Every mile traveled in a motor vehicle slightly increases someone’s overall risk of being involved in a crash. Those who spend quite a bit of time in motor vehicles are far more likely than those who rarely drive or ride in other vehicles to end up hurt or dying because of a traffic collision.
Overall, car wrecks are a top cause of death for people of all ages in the United States. They are also a leading cause of some of the most severe injuries possible. When looking at car crash statistics across Kentucky in recent years, it is clear that there are some kinds of injuries that tend to occur more frequently than others.
The force of two vehicles colliding is often more than strong enough to break a bone in the human body. In fact, people may experience multiple fractures or severe fractures. Even basic breaks could mean six weeks or more away from work.
Spinal cord injuries
Blunt force trauma, penetrating wounds and rapid vehicle motion can all contribute to the possibility of a spinal cord injury. Car crashes cause numerous complete and incomplete spinal cord injuries every year that affect victims’ motor function and daily life. Such injuries often lead to major medical expenses and a change of profession if someone works in a physically-demanding career.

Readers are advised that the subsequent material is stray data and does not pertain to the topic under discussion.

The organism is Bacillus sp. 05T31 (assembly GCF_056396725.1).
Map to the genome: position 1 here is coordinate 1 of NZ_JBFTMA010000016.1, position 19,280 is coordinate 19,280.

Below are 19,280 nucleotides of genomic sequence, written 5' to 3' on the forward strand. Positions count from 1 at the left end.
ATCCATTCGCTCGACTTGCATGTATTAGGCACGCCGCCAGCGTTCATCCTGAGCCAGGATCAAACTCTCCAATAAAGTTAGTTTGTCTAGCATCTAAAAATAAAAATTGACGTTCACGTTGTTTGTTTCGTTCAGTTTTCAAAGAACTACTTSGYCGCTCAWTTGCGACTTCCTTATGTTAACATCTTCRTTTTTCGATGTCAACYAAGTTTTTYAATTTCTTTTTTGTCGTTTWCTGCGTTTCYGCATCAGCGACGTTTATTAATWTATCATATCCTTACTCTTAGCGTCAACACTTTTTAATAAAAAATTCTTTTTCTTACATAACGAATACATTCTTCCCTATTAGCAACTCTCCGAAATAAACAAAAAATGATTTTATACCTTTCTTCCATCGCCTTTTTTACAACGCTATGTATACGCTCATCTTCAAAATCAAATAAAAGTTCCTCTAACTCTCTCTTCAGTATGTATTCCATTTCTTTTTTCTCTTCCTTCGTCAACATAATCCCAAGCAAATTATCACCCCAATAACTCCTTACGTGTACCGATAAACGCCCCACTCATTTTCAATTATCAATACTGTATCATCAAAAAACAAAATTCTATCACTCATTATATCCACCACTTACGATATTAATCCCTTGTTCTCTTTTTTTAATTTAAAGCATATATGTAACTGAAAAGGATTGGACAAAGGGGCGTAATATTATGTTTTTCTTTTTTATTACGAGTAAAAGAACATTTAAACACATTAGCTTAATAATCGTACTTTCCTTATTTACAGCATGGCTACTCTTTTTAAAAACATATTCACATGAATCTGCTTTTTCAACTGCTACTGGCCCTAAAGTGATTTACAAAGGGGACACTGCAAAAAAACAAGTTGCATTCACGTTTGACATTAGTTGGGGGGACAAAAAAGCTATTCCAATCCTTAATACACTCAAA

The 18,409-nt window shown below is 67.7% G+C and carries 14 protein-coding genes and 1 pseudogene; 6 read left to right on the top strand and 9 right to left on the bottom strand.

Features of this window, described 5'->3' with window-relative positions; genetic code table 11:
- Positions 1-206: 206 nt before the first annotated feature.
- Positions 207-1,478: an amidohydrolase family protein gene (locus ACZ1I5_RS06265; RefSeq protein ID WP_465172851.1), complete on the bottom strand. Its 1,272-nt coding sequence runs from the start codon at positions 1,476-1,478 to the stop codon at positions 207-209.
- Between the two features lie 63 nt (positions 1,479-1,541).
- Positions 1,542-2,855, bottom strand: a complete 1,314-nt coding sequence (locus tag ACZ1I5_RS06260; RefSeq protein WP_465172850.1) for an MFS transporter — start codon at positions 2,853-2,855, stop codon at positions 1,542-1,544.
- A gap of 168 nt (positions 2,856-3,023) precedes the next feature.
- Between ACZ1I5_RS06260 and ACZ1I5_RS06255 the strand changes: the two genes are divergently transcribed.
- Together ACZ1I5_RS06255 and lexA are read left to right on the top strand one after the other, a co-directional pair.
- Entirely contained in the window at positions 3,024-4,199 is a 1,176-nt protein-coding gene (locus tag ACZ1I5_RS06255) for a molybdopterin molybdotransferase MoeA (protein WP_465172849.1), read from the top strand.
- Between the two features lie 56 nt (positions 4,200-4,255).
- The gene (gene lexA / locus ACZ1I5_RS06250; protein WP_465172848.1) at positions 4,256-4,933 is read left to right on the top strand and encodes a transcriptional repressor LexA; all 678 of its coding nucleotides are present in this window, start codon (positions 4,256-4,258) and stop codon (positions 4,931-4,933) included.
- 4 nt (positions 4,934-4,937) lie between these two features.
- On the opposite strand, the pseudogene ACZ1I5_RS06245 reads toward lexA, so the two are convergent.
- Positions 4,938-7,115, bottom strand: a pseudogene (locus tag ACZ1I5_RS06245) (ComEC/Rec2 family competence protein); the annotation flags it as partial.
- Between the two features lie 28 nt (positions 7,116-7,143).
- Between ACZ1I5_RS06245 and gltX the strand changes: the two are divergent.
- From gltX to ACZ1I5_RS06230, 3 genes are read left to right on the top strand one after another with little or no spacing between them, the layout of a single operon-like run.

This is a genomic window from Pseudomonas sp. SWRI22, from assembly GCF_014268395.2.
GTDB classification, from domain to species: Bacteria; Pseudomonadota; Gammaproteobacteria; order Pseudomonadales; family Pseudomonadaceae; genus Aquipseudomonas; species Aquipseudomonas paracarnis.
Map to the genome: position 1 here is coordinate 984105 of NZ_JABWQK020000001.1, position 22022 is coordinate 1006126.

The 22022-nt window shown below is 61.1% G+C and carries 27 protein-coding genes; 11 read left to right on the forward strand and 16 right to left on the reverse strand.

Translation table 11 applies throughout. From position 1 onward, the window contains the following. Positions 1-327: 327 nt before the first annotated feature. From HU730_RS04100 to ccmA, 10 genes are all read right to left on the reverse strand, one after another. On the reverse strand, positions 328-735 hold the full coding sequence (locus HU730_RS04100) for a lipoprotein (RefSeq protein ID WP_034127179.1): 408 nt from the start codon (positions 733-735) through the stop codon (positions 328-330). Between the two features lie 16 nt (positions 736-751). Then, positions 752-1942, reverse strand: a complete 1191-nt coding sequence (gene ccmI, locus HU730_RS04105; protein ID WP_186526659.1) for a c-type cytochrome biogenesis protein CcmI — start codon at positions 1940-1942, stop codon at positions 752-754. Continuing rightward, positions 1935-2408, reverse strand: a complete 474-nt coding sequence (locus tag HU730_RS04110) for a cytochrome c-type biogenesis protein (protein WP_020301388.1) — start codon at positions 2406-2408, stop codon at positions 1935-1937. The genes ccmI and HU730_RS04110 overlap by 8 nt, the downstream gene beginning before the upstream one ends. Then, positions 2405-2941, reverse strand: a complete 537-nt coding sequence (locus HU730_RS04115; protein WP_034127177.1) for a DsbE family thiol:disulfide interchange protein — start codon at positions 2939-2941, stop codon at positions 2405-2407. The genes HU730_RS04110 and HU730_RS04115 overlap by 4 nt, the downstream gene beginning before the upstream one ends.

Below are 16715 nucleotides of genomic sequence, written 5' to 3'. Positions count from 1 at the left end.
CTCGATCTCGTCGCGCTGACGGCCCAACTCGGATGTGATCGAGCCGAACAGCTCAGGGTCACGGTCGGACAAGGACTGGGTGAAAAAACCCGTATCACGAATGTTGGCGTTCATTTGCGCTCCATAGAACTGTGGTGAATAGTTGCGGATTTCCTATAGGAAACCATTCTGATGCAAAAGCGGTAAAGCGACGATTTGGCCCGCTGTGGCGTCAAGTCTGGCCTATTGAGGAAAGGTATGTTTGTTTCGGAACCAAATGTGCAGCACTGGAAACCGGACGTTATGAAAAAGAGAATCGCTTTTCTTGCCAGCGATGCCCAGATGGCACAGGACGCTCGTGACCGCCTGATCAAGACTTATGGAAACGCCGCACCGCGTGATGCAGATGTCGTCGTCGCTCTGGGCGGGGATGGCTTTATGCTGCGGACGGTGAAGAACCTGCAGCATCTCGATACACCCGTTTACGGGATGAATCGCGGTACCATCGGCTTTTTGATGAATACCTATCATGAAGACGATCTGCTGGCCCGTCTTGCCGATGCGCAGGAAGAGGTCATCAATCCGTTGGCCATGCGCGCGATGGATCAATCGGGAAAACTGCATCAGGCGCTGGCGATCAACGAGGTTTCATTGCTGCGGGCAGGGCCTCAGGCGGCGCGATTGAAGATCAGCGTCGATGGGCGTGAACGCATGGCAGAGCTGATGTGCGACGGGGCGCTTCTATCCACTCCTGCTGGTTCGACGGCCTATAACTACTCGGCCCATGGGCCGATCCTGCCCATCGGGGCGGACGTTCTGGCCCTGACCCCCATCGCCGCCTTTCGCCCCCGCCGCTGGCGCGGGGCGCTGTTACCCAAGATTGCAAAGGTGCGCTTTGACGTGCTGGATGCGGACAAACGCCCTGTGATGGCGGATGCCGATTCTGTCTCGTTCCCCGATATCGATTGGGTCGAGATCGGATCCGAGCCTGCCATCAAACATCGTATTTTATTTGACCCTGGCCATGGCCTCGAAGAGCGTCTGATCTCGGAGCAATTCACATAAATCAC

Traumatic brain injuries
There are many ways for someone to injure their brain in a car crash. They could hit their head on the steering wheel or the window. They could experience the powerful force of an explosion or penetrating injuries caused by flying debris. They could also experience very violent motions that shake their heads so much that their brains end up bleeding or inflamed. Traumatic brain injuries can be hard to diagnose because they often have delayed symptom onset and present such a broad assortment of different symptoms.
Soft tissue injuries
Whiplash is possibly the injury with the strongest association with car crashes. People know that those rear-ended can end up with debilitating pain in their neck and shoulders that limits their functionality for weeks or longer in severe cases. Soft tissue injuries often take days to become noticeable, meaning that people may leave the scene of a crash not realizing that they’ve been hurt.
The injuries that occur in a Kentucky car crash may necessitate an insurance claim or possibly a lawsuit to help someone cover their expenses. Seeking legal guidance is a good place to start.